We’ve moved a long way since then, as a communication profession and a business world. Wave after wave of studies, surveys and case studies have demonstrated the difference that building strong connections, based on two-way communication, makes to employers and employees alike. The explosion of new technology offers many opportunities to take that further.

However, digital tools can only help us achieve that if they are used in the right way. To share information, yes, but also to build dialogue that helps individuals and teams discuss, interpret and respond to the company’s ‘direction of travel’. To nurture the commitment and common purpose that every organisation needs to thrive. As part of wider efforts to align the way the organisation works with the drivers of engagement.

That requires more than posting “stuff”, no matter what the channel. Suggesting anything otherwise risks going back to those dark days and the modern-day equivalent of a mouse mat.

Let’s not risk reviving misconceptions about what employee engagement is and involves. Let’s talk about the role tech plays in a wider context. It will be much more beneficial for everyone involved.

Thursday, 2 January 2020

Getting back to basics in 2020


As usual, the beginning of a new year has sparked a flood of recommendations or ‘hot topics’ for 2020. I hardly dare look at LinkedIn for fear of seeing another deluge of earnest proclamations and warnings of issues to watch out for.

I shouldn’t really complain: at Sweet Comms, we have engaged in crystal-ball gazing ourselves on several occasions. Normally, because we have felt there are some really important ideas or issues that have not gained the attention they deserve.

This year, however, I think there is one simple requirement, for organisations of all types and sizes: making sure that the basics are in place to nurture a culture of engagement that benefits all involved.

Over the years, as the field of internal communication has become more sophisticated, we’ve all seen plenty of new frameworks, initiatives and tools emerging to accelerate momentum. While these may have opened up new possibilities for enhancing the contribution we make to employee engagement, they have also sparked the risk of an internal comms ‘arms race’, if I can use that phrase, as different participants pile on new idea after new idea to demonstrate a difference or an ‘edge’.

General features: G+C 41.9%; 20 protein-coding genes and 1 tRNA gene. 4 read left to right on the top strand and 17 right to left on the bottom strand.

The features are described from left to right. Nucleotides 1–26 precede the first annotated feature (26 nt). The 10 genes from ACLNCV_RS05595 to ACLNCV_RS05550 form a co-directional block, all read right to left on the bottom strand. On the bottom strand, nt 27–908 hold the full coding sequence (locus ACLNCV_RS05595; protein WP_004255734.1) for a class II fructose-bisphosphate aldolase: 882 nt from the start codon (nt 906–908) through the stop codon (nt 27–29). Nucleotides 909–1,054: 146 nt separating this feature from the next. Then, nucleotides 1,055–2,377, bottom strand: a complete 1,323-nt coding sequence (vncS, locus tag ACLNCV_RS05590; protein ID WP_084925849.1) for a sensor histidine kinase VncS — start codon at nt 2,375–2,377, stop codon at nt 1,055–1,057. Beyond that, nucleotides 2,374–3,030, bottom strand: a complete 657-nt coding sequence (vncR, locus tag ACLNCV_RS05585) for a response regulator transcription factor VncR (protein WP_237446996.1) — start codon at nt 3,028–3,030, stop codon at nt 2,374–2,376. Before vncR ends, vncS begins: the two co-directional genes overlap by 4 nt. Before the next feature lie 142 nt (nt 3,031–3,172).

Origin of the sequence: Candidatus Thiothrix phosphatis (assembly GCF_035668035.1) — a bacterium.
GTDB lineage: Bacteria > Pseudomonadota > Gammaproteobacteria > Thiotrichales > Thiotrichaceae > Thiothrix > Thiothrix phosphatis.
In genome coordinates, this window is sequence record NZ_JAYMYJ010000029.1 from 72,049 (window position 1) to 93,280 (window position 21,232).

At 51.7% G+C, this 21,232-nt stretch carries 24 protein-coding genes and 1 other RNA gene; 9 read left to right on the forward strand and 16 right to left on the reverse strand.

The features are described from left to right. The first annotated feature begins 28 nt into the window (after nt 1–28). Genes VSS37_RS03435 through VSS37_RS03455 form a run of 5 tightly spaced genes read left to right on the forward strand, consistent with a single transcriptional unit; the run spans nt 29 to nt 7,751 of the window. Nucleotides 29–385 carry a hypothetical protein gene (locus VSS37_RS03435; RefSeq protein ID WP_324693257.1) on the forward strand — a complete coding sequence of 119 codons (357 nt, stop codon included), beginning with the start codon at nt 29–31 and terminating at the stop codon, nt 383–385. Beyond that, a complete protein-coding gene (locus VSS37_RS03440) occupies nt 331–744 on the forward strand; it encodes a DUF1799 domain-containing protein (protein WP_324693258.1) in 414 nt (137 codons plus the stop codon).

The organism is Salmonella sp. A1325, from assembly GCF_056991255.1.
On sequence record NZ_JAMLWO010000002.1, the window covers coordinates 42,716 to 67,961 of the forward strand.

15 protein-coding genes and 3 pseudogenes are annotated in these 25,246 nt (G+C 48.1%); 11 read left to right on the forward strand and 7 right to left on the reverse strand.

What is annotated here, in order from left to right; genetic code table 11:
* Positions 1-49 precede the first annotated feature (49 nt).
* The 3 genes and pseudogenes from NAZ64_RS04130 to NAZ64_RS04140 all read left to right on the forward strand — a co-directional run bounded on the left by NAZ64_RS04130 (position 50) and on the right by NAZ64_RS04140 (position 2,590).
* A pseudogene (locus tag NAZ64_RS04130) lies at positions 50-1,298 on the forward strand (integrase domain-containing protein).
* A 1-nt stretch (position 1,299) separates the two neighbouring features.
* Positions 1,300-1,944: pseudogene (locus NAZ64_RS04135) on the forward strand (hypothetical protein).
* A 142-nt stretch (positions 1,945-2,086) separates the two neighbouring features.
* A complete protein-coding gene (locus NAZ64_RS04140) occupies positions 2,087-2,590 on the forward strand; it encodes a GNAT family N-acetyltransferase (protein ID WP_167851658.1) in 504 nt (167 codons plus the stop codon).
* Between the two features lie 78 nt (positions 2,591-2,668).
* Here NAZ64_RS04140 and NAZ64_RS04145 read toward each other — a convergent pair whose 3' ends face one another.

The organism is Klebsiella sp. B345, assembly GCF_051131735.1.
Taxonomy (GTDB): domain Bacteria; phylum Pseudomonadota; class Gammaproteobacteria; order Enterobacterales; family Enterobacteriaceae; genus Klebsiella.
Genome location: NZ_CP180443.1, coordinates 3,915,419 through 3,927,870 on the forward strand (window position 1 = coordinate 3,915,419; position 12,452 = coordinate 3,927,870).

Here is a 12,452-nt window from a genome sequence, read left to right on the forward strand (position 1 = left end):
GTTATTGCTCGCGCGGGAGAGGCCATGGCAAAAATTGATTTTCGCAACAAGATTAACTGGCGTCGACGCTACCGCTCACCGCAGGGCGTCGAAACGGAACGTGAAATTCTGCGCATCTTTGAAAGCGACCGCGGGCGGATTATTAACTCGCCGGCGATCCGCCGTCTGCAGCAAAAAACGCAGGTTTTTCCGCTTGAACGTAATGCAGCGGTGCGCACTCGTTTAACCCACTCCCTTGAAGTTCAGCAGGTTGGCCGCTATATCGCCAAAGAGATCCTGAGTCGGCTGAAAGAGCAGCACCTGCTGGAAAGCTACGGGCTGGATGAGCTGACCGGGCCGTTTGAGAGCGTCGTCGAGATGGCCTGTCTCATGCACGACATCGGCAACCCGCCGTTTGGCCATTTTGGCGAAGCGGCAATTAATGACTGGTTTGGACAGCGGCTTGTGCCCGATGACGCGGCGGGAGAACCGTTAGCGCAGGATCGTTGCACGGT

As I have written in these pages before, I think that creates the risk of ‘shiny new toy’ syndrome. And it may also mean we lose sight of the value we should be adding to our organisations and the colleagues who work for them.  

Communicating clear and compelling messages about where the organisation is going, why and how our people fit in. Sharing regular material (in whatever form) on plans, progress and the people who make this possible. Making sure such information is open to all, not a protected commodity.

Making sure everyone in every area (and at all levels) of the organisation has opportunities to raise questions, give feedback and submit ideas. Demonstrating that dialogue is vital and a non-negotiable element of a healthy culture. Celebrating the insight and ideas we gain, to show how ‘common purpose’ makes a practical difference to achieving the organisation’s goals.

Of course, there will still be a host of different options on how to make it all happen. I’m sure new tools and ideas will emerge during 2020. However, any method or mechanism we embrace should always have a clear role in a strategy that will help us deliver the valued expected of and needed from us.

Otherwise, even the most exciting ideas or tools will become akin to a house built on sand.